Dan and I work together as a team on an ambulance in Blackpool and we are proud Champions of Mind’s Blue Light Programme. We are really pleased to have the opportunity to share our story with the Duke and Duchess and Prince Harry.
I’ve been working in the ambulance service for 11 years. I started off in the control room, taking 999 calls. I’ve now been on the road for 6 years and I love it.
It can be hard though. My mental health issues started about a year and a half ago. I went to a job that involved child abuse. It was awful. We did everything that we could, but unfortunately we weren’t able to save the child.
Initially after the job, I felt low, but I wasn’t drastically affected by it. It was about 24 hours later that thoughts started running through my mind. I couldn’t shake the image of the child from my head.
At work, I wasn’t acting like myself; I wasn’t socialising with colleagues, and generally not interacting with people. It affected my home life too – it made me a grumpier person, and my patience was a lot shorter. It even started to affect my sleep, and I found myself having vivid nightmares about it.
I’d often find myself just sat there, not really doing anything but thinking about the job, and thinking about whether there was anything else I could have done.
At the time, the mental health support at work wasn’t as well-developed as it is now and I didn’t know where to access support.
One day I thought I’d drop Rich a text to see if he was around for a chat. I remember watching my phone, willing a response to come through, but within minutes, Rich was calling me.
He came straight round to mine and we had a cup of tea and just talked. The relief I felt for confiding in Rich overwhelmed me, and I wish I’d done it sooner. He reassured me that this wasn’t something to be scared of and we talked through my issues, and he helped me figure out what I needed to do. I realised that I already knew what I had to do, but the power of this conversation was all I required to push me into doing it.
With Rich’s support I went to my GP and started to see a counsellor which really started to help me. I was eventually diagnosed with post-traumatic stress disorder. I spent about four months off work, and had counselling throughout that time. Doing that, and having time for reflection, helped me a lot.
Talking to my peers, especially Rich, has also been a massive help. It helps me realise that what I’m going through is normal, and that many people experience things like this from time to time.
Rich and I work together every day, and we have developed a really strong bond. Rich was present at my wedding and is the godfather to my youngest child. We have shared some great experiences together, but some dark times also. I’m sure Prince William with his experience of working on the air ambulance can fully appreciate this. I can’t thank Rich enough for being there for me.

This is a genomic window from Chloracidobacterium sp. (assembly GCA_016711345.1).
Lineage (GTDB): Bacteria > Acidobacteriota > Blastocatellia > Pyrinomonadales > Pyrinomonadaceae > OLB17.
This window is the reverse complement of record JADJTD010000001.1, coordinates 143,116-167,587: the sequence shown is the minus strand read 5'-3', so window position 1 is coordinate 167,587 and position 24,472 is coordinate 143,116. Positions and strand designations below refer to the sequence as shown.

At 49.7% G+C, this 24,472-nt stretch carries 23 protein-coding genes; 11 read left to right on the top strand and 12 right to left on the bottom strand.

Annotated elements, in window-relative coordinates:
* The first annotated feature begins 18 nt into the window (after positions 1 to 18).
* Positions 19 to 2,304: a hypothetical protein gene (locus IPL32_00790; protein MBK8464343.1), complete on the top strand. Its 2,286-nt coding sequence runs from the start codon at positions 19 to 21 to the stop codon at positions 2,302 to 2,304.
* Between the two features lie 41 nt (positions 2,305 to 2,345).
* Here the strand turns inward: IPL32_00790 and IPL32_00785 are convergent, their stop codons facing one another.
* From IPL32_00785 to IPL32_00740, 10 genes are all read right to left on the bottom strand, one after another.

As I found out, listening is the most important thing you can do. It showed me that I was never alone.
The first time I met Dan was when we started our training together. We actually got off to a rocky start as he accidentally left me behind at a job when he thought I was getting a lift back in another ambulance. As you can image, I often remind him of this!
When I received the text from Dan I knew straight away something was wrong. I had noticed that for the previous few months he was withdrawing from social situations at work. He is usually quite a jokey character, but he stopped socialising with the team and he became very quiet.
In this job you often see things that stay with you, and when you’re working together, you have to be able to look out for each other. When he reached out to me I knew I needed to be there for him – to be a listening ear, offer advice where needed and simply just be a friend.
Dan and I are such a good team. We regularly just take five minutes to check in with other and often know what each other is thinking.
Although I was there for Dan when he needed it, I know without question, he would return the favour if it was ever the other way round.
In the ambulance service, we like to have this feeling that we’re bulletproof, and sometimes you can feel a bit ashamed to admit that there’s something wrong with you. At the end of the day we’re human, not robots, and hopefully by talking, we can encourage others to talk and seek help if they need it.
Dan and I are currently Champions for Mind’s Blue Light programme, which provides mental health support for emergency services staff and volunteers across the country.
We’d like to thank you for reading our story.
Rich and Dan are ambassadors for the Mind Blue Light Programme, find out more at Mind.org.uk